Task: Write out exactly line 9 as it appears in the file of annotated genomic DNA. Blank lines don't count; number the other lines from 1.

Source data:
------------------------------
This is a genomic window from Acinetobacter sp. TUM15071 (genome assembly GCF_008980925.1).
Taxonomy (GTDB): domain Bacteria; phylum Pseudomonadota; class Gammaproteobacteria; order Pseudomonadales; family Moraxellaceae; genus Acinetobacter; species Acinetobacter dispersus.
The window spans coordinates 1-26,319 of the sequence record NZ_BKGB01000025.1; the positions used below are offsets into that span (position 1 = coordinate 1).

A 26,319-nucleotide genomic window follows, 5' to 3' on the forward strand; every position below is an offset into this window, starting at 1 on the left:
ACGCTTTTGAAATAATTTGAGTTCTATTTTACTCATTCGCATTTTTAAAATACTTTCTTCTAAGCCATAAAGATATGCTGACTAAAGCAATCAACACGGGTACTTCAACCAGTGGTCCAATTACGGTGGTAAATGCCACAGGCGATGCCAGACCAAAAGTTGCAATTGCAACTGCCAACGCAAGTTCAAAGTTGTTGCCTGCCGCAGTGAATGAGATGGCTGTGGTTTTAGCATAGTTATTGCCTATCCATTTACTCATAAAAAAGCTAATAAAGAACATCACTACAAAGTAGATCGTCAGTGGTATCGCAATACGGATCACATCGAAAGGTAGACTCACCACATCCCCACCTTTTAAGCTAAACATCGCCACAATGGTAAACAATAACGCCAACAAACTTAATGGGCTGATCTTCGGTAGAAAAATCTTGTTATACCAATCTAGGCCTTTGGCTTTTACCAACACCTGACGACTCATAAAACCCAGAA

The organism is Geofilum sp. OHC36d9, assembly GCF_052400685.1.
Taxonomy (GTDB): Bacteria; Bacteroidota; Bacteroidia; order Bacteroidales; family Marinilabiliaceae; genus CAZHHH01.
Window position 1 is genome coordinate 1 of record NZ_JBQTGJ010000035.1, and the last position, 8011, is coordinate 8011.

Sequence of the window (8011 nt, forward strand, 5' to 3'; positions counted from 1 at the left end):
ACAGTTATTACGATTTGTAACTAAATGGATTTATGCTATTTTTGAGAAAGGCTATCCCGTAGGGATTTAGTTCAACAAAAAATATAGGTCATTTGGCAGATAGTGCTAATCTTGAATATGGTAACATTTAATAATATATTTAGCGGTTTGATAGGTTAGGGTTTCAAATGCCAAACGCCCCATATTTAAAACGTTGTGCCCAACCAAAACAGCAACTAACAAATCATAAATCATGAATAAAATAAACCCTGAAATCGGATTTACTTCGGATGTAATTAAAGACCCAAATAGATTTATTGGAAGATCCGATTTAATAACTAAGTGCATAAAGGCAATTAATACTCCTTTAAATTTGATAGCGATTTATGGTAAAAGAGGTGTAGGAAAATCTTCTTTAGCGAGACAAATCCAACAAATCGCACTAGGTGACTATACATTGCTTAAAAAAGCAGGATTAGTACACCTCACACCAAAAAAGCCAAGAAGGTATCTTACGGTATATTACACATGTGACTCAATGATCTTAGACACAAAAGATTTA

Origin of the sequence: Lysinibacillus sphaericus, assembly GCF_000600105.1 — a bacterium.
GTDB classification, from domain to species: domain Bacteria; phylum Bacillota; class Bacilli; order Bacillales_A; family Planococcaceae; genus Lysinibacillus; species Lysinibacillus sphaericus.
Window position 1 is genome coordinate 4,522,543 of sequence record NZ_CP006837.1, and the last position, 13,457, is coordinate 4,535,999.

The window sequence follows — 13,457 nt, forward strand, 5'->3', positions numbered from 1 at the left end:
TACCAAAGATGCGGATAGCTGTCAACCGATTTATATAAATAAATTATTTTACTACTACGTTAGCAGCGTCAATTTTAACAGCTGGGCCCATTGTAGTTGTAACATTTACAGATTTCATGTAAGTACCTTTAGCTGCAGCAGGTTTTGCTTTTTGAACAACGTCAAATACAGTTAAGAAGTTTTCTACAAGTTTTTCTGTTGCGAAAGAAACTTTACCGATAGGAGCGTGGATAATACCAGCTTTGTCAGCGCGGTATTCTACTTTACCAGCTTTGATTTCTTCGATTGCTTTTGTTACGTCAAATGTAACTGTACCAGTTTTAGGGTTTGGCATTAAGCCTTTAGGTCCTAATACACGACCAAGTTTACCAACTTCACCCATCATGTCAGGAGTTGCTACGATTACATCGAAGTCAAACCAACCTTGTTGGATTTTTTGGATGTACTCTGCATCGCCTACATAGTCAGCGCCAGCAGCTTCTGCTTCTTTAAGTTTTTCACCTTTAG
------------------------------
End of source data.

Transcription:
Sequence of the window (8011 nt, forward strand, 5' to 3'; positions counted from 1 at the left end):